Most organizations surveyed by Hitachi ID are moving partly to software-as-a-service. Less than half have adopted a Zero Trust strategy.
The recent wave of ransomware attacks has triggered heightened concerns among everyone from the private sector to the federal government. To better combat ransomware attacks, organizations realize that they have to improve key aspects of their cyber defenses. A report released Monday by identity management provider Hitachi ID looks at the changes that businesses are making to avoid becoming a victim of ransomware.
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A survey conducted by Pulse and Hitachi ID throughout September asked 100 IT and security executives what modifications they’re making to their cybersecurity infrastructure, how those changes are able to better handle cyberattacks, and how politics plays a role in their strategy.
Software-as-a-service (SaaS) is one key method in cybersecurity. A full 99% of the respondents said that at least some part of their security initiatives includes a move to SaaS in which an external provider hosts and delivers cloud-based applications to its customers. Some 36% said that more than half of their efforts involve this type of move.
Among other security goals that have been initiated, multi-factor authentication has been started by 82% of those surveyed, single sign-on by 80%, identity access management by 74% and privileged access management by 60%. But Zero Trust, which increasingly is being advocated as a more effective strategy, is lower on the list.
Only 47% of the respondents said they’ve executed Zero Trust principles and policies. However, almost three-quarters admitted that they see an advantage in outsourcing their Zero Trust architecture components from fewer vendors as a way to simplify the strategy.
One challenge in shifting applications to the cloud rests with legacy systems that can’t easily be migrated. A full 86% of those surveyed acknowledged that they do have legacy systems that need to be secured.
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Cybercriminals who deploy ransomware have been getting bolder in how they devise their attacks. One strategy is to try to recruit insiders willing to exploit their own company. Almost half (48%) of the respondents said that they or other employees had been approached directly to assist in pulling off a ransomware attack. More than half (55%) of directors said that they’d been approached in the same way. Among those who said they were contacted, 83% said this method has increased since more people have been working from home.
Educating employees about cybersecurity is another key method to help thwart ransomware attacks. Among those surveyed, 69% said their organization has boosted cyber education for employees over the last 12 months. Some 20% said they haven’t yet done so but are planning to increase training in the next 12 months.
Knowing how to design your employee security training is paramount. Some 89% of the respondents said they’ve educated employees on how to prevent phishing attacks, 95% have focused on how to keep passwords safe and 86% on how to create secure passwords.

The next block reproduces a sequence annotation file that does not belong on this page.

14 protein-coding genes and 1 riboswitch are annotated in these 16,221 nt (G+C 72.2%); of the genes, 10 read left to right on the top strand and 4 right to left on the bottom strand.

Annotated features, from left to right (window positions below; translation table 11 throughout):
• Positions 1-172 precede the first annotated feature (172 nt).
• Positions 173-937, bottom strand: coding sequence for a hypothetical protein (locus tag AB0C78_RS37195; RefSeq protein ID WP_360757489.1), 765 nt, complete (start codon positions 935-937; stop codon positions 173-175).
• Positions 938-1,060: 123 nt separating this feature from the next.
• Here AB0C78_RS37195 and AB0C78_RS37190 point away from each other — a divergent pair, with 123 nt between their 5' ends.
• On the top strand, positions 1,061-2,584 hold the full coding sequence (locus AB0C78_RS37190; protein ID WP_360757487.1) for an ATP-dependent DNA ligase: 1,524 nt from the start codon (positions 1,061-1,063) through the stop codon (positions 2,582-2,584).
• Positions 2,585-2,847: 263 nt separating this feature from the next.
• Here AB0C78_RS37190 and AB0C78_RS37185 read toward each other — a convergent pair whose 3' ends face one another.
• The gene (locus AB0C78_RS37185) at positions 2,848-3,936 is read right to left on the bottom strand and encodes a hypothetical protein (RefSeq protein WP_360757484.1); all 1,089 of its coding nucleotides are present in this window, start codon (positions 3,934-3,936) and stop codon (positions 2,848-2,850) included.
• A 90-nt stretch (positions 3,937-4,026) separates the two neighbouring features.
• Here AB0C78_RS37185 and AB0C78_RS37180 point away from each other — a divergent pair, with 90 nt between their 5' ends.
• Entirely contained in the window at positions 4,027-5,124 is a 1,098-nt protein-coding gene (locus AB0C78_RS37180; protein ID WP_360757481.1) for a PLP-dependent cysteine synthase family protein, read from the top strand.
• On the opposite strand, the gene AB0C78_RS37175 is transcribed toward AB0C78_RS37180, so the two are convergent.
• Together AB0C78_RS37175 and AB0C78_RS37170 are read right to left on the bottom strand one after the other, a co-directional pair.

Finally, more than three-quarters (76%) of the respondents said they’re concerned about attacks from other governments or nation states impacting their organization. In response, 47% said they don’t feel their own government is taking sufficient action to protect businesses from cyberattacks, and 81% believe the government should play a bigger role in defining national cybersecurity protocol and infrastructure.
“IT environments have become more fluid, open, and, ultimately, vulnerable,” said Bryan Christ, sales engineer at Hitachi ID Systems. “As a result, more companies are relying less on conventional methods such as a VPN to keep their networks secure. Certain credentials, such as passwords to privileged accounts, are the keys to the kingdom. If a bad actor gets their hands on these credentials, a ransomware attack is almost certain to ensue.”
To help your organization better defend itself against ransomware attacks, Christ recommends a proactive strategy to lock down data and access management from the inside out.
First, passwords that are static or stored locally can be exploited in a data breach. Therefore, organizations need to set up access management defenses to reduce this risk.
Second, using multi-factor authentication (MFA) and single sign-on (SSO) can lessen the threat by stopping attackers from gaining access to your network.
Third, giving users just the minimum access necessary for them to do their jobs can further protect your organization. Two methods to obtain this level of security are just-in-time access (JIT) and randomized privileged account passwords.
Fourth, smart password management and privileged protection should lead to the ultimate goal of Zero Trust.
“Zero Trust is a security approach that addresses these new network realities by trusting no one—and many are gravitating to Zero Trust to mitigate risk from cyberattacks from multiple entry points (including internal),” Christ said. “That being said, it’s important to remember that Zero Trust is a journey, not a destination—and it can take time.”
But organizations can achieve Zero Trust through a series of steps: 1) Trust nothing; 2) Secure everything; 3) Authenticate requests and evaluate access requests based on context; 4) Evaluate all requests; and 5) Grant access by the principle of least privilege (PoLP).